Desal Comes to the Tampa Bay Region

Co-located near the TECO Big Bend power plant in Apollo Beach, the Tampa Bay Seawater Desalination plant is still the largest of its kind in the country. Several large desalination projects are moving through testing and permitting in California and Texas, but the Tampa Bay project was the first of its kind. Partially funded through the Partnership Agreement, Tampa Bay Water, and SWFWMD this plant started out as the most affordable desal water in the world. Using reverse osmosis, the plant is designed to produce 25 million gallons a day (mgd) of affordable, desalinated water each day. It was designed to expand to produce 35 mgd, if necessary.


"Alternative water supplies are
essential now."

Doug Manson

It’s no secret that delays and technical problems have plagued the plant since it was purchased in 2002. But, with repairs underway and a new date for the plant to be operational set for sometime in late 2006 it should be part of the regional mix quite soon. The plant is one of the most important components in the ongoing effort to reduce wellfield pumping and increase use of alternative supplies. It is a valuable asset because it can produce 25 million gallons a day or 10 percent of the regional demand whether it rains or not.


"We can store it now."

Bart Weiss

In 2005, Tampa Bay Water announced its plan to run the facility at less than 25 million gallons per day (mgd). The water supplier believes there should be flexibility in the amount of water produced by the desalination plant in order to reduce the cost of water. Tampa Bay Water proposed using about half of the water the desal plant could produce, and supplementing the rest with groundwater, a cheaper source. Hillsborough County, along with SWFWMD and Pasco County was concerned about this policy change, which ultimately led to the process known as dispute resolution. The investment of time and money and the heart of regional cooperation were based on reduction in groundwater use. This change in policy puts relationships and investments at risk. Worse, this shift promotes the return to a regional water policy that failed and cost tax and ratepayers millions of dollars in litigation.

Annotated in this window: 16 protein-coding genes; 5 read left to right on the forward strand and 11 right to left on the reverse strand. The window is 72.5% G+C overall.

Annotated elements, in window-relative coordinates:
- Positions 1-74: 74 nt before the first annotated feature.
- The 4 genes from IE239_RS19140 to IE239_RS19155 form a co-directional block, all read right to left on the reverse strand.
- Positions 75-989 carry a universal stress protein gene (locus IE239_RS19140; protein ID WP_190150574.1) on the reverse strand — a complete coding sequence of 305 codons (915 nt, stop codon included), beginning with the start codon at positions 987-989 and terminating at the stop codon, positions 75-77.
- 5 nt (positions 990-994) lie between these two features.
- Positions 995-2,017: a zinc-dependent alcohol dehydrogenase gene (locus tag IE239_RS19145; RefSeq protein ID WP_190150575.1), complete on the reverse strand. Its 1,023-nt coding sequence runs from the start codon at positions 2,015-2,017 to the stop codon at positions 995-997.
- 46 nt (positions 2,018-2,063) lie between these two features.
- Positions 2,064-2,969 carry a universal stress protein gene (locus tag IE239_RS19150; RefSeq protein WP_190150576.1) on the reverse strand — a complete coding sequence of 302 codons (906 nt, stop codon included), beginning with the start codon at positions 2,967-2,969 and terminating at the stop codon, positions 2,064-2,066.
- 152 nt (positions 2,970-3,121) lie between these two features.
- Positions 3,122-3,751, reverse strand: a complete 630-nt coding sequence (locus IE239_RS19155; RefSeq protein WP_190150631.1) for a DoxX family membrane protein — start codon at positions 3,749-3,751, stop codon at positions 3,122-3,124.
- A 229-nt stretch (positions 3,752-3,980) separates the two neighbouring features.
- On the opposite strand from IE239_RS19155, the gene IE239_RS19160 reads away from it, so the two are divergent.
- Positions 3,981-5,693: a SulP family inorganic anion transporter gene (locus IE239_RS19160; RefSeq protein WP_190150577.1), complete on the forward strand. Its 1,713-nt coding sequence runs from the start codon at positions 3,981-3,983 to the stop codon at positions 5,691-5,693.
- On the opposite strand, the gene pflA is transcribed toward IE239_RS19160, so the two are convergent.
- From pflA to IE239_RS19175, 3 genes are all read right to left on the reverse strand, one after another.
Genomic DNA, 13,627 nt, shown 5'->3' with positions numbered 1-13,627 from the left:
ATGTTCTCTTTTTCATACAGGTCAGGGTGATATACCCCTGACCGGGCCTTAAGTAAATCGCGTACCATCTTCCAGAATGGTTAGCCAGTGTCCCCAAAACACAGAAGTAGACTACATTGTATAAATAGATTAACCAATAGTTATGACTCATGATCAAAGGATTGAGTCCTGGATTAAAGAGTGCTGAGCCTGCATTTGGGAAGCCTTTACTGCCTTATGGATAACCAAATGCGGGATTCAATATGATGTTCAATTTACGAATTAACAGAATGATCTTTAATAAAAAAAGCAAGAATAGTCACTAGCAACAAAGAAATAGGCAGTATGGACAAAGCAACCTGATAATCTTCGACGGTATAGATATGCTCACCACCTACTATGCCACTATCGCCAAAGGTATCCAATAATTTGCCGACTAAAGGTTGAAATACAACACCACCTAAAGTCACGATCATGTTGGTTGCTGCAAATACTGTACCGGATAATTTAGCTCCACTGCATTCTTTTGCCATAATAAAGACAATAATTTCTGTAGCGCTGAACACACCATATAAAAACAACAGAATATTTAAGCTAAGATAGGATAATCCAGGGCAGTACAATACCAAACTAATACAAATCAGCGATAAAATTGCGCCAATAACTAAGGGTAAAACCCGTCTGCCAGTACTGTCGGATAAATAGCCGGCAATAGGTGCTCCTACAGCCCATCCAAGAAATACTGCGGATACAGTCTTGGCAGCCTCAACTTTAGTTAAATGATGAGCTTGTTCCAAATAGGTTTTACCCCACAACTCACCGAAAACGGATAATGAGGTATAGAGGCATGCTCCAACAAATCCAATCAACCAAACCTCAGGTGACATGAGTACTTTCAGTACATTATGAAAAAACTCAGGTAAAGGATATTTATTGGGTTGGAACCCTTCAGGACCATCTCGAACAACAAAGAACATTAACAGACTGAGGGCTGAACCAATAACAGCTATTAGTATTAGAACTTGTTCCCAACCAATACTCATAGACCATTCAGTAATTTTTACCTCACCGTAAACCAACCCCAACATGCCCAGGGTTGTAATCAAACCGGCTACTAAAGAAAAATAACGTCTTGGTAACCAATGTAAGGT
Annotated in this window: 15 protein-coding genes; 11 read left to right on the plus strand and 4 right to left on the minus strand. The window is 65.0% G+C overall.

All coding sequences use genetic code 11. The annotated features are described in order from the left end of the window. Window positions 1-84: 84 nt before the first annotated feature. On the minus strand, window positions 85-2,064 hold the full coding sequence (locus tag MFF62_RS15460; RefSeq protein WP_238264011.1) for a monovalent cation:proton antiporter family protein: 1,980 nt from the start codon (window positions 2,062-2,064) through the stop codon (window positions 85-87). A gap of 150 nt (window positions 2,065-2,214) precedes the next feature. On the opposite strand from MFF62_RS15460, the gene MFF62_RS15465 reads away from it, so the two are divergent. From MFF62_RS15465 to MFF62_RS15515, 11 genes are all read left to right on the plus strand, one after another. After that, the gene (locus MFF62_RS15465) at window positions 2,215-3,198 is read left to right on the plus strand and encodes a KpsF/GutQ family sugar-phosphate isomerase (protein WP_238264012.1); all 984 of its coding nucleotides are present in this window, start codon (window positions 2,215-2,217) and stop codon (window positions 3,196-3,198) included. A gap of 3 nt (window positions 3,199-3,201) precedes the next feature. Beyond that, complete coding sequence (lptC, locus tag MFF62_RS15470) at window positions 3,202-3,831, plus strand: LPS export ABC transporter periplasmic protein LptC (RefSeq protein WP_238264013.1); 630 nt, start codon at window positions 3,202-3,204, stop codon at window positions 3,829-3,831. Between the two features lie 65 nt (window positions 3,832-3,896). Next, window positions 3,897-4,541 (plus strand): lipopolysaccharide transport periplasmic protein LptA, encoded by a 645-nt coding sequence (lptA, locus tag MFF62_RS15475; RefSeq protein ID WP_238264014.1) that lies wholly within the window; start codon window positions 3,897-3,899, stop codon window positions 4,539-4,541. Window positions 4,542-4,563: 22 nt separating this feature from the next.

"It's essential that the public suppliers develop the alternative suplies."

Ed Chance

 

Tampa Bay Water and SWFWMD recently settled the dispute over this plan, with a phased schedule for production Tampa Bay Water will get 25 percent of the $85 million the Partnership Agreement guaranteed when the plant passes the acceptance test. It will then get 50 percent of the funding when the plant operates at an annual average rate (for 12 consecutive months) of at least 12.5 million gallons a day (mgd). Finally, the remaining 25 percent will be granted when the plant has run at a monthly average rate of 25 mgd for four consecutive months. There is no commitment to operate the plant at 25 mgd on an ongoing basis and the alternative to desal offered by Tampa Bay Water appears to be groundwater.

 

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Throughout this website, you’ll have the opportunity to play small videos of people who were involved in shaping Tampa Bay’s water policy. They include activists, elected officials, lawyers and experts. All of them were involved in what is called, “Tampa Bay’s Water Wars.” We thought you’d like to hear what they have to say in their own words. We think you’ll appreciate their very different perspectives.

Meet the Experts